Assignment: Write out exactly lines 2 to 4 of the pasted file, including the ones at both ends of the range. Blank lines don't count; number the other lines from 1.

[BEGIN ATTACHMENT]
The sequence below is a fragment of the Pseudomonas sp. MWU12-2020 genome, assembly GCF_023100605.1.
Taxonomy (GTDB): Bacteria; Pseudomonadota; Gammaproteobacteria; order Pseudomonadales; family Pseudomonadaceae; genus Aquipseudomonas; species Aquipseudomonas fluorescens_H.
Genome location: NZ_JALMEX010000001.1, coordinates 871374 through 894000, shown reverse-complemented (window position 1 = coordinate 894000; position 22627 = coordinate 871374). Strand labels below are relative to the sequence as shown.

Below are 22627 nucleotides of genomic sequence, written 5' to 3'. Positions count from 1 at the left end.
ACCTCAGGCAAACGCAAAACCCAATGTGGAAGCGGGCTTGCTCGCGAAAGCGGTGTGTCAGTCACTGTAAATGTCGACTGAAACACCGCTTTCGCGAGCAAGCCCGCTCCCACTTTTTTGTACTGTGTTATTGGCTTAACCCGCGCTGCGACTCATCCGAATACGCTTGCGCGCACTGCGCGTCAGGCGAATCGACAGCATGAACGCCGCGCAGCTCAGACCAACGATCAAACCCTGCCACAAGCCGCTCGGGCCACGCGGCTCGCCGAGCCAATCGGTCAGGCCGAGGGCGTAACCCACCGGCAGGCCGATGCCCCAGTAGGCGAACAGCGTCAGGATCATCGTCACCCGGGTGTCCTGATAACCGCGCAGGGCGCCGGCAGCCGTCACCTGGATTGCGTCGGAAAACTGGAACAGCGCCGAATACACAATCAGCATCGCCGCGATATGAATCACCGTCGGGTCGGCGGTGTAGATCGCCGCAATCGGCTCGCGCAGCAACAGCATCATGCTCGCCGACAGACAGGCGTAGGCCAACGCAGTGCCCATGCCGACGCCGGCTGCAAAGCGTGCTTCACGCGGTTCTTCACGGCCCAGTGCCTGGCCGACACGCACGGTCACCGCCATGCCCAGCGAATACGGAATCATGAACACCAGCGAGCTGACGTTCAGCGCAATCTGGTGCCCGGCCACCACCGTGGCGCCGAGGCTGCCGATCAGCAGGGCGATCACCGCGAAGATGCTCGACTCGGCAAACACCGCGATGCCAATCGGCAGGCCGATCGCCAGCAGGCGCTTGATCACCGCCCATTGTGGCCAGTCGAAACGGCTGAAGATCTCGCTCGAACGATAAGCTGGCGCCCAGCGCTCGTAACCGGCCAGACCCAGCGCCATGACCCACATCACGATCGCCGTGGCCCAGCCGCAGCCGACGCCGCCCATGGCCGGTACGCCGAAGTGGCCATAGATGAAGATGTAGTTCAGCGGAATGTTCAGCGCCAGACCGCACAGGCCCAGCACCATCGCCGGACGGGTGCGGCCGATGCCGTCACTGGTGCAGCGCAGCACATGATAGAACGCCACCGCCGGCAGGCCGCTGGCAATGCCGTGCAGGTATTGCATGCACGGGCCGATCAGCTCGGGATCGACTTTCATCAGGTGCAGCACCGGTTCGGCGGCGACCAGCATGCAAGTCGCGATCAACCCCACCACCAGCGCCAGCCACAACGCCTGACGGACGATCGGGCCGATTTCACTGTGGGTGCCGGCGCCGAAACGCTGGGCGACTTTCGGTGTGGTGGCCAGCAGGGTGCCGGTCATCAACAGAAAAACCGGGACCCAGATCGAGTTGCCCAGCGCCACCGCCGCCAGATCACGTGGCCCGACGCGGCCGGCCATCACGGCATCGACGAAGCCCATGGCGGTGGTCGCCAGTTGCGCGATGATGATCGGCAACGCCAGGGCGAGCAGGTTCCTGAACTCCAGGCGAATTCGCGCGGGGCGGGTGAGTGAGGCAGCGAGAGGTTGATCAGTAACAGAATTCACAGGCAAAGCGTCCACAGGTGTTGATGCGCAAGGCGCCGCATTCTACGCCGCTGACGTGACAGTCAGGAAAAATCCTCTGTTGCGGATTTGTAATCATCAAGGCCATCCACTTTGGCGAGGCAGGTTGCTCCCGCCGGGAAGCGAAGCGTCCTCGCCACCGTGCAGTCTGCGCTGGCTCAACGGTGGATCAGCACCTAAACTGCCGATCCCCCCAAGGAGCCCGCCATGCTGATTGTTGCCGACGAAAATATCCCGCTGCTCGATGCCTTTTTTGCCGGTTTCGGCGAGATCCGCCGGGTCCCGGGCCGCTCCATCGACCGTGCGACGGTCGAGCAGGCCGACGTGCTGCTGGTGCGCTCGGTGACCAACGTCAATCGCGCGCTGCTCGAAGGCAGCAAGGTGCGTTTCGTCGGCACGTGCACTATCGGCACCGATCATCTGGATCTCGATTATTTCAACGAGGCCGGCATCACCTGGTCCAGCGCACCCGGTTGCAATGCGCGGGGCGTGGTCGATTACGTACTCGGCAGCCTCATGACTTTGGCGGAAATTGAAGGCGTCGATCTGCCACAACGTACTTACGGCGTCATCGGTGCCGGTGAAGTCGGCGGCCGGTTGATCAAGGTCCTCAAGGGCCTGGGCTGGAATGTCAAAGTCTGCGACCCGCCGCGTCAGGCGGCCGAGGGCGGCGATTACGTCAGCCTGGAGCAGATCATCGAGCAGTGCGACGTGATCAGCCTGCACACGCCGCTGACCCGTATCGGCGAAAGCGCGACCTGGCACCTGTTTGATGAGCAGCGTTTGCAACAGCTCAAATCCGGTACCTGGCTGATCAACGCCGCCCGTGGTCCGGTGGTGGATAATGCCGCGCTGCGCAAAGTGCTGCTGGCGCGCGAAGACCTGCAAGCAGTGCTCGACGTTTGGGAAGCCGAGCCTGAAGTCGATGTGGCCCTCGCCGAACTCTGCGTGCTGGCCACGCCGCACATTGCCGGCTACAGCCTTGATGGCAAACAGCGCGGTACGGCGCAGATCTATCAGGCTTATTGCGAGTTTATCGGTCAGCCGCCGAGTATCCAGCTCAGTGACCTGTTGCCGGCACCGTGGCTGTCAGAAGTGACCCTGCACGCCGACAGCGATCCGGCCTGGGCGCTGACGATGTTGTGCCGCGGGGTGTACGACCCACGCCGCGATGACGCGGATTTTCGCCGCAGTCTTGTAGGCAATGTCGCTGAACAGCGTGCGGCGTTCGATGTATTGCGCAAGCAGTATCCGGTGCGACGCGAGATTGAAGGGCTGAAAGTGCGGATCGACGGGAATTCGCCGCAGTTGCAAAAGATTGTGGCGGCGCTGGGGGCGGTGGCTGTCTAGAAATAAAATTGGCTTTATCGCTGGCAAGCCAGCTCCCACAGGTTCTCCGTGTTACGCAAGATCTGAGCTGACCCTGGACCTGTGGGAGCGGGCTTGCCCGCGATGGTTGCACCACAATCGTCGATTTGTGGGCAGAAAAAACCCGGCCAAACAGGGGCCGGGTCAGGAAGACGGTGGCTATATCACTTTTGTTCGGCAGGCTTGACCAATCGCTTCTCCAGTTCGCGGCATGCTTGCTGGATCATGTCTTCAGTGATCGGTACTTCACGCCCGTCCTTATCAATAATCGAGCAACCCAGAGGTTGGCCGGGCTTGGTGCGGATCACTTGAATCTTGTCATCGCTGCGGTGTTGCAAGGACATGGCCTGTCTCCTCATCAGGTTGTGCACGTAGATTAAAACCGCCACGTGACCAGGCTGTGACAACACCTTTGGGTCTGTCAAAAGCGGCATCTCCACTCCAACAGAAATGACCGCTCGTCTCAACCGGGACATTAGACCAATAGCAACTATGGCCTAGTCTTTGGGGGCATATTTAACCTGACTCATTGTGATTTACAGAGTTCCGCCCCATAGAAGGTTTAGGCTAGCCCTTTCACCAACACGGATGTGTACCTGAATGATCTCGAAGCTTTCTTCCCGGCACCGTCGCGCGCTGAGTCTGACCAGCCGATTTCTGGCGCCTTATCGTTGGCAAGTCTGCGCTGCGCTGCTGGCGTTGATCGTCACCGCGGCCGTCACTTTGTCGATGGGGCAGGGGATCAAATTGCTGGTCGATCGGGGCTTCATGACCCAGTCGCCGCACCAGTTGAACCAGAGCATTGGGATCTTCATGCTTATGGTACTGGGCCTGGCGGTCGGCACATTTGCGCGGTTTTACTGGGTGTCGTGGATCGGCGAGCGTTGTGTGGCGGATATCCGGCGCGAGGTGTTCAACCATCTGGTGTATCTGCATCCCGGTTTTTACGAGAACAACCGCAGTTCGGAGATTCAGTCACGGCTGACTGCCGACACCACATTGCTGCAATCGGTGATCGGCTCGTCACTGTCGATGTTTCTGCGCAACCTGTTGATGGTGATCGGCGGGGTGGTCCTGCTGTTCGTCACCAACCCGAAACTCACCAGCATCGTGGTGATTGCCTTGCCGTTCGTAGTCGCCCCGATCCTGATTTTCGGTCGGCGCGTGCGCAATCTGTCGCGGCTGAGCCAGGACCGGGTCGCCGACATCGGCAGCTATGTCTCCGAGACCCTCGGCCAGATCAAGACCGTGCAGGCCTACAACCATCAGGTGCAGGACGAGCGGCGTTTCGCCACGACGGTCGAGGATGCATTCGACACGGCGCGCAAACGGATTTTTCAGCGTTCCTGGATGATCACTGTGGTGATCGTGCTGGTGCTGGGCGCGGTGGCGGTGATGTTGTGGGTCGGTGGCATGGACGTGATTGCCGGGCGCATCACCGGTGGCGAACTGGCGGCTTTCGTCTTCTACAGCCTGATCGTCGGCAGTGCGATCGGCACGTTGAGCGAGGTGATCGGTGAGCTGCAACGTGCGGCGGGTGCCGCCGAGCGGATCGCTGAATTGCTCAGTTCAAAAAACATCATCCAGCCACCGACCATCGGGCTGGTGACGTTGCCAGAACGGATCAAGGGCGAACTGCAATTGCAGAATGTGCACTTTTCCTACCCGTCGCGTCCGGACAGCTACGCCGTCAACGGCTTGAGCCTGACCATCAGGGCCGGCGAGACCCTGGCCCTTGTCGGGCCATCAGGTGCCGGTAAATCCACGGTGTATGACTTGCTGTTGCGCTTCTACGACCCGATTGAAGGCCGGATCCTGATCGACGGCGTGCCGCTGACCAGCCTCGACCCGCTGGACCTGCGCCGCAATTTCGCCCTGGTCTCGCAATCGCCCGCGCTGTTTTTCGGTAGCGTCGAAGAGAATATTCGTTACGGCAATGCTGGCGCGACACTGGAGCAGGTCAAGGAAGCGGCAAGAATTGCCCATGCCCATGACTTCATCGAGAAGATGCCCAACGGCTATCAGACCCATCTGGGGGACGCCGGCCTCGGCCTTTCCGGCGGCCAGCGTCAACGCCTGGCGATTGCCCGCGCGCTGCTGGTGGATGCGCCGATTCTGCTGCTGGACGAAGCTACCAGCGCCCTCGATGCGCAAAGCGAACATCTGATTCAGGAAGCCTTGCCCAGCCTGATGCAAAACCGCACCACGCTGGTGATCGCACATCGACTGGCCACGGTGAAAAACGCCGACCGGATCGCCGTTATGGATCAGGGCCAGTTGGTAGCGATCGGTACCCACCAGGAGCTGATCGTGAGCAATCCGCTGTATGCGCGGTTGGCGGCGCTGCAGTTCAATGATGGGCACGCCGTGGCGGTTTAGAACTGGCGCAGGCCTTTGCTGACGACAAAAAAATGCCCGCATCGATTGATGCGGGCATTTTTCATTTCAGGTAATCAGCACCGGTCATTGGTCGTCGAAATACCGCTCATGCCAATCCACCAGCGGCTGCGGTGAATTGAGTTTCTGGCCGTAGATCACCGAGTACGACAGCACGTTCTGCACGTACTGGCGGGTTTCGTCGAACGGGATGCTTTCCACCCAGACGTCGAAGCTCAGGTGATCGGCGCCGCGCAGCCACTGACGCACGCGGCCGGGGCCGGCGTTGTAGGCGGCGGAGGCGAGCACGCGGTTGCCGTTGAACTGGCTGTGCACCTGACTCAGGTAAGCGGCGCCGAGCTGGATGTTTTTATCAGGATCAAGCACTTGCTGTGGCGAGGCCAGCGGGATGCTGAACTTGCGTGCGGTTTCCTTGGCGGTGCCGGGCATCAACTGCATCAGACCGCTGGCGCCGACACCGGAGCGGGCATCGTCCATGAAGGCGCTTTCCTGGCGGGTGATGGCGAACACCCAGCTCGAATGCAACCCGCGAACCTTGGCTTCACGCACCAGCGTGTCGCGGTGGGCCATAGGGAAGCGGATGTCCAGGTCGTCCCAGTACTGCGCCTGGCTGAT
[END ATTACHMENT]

Taxonomy (GTDB): Bacteria; Pseudomonadota; Gammaproteobacteria; order Pseudomonadales; family Pseudomonadaceae; genus Aquipseudomonas; species Aquipseudomonas fluorescens_H.
Genome location: NZ_JALMEX010000001.1, coordinates 871374 through 894000, shown reverse-complemented (window position 1 = coordinate 894000; position 22627 = coordinate 871374). Strand labels below are relative to the sequence as shown.

Below are 22627 nucleotides of genomic sequence, written 5' to 3'. Positions count from 1 at the left end.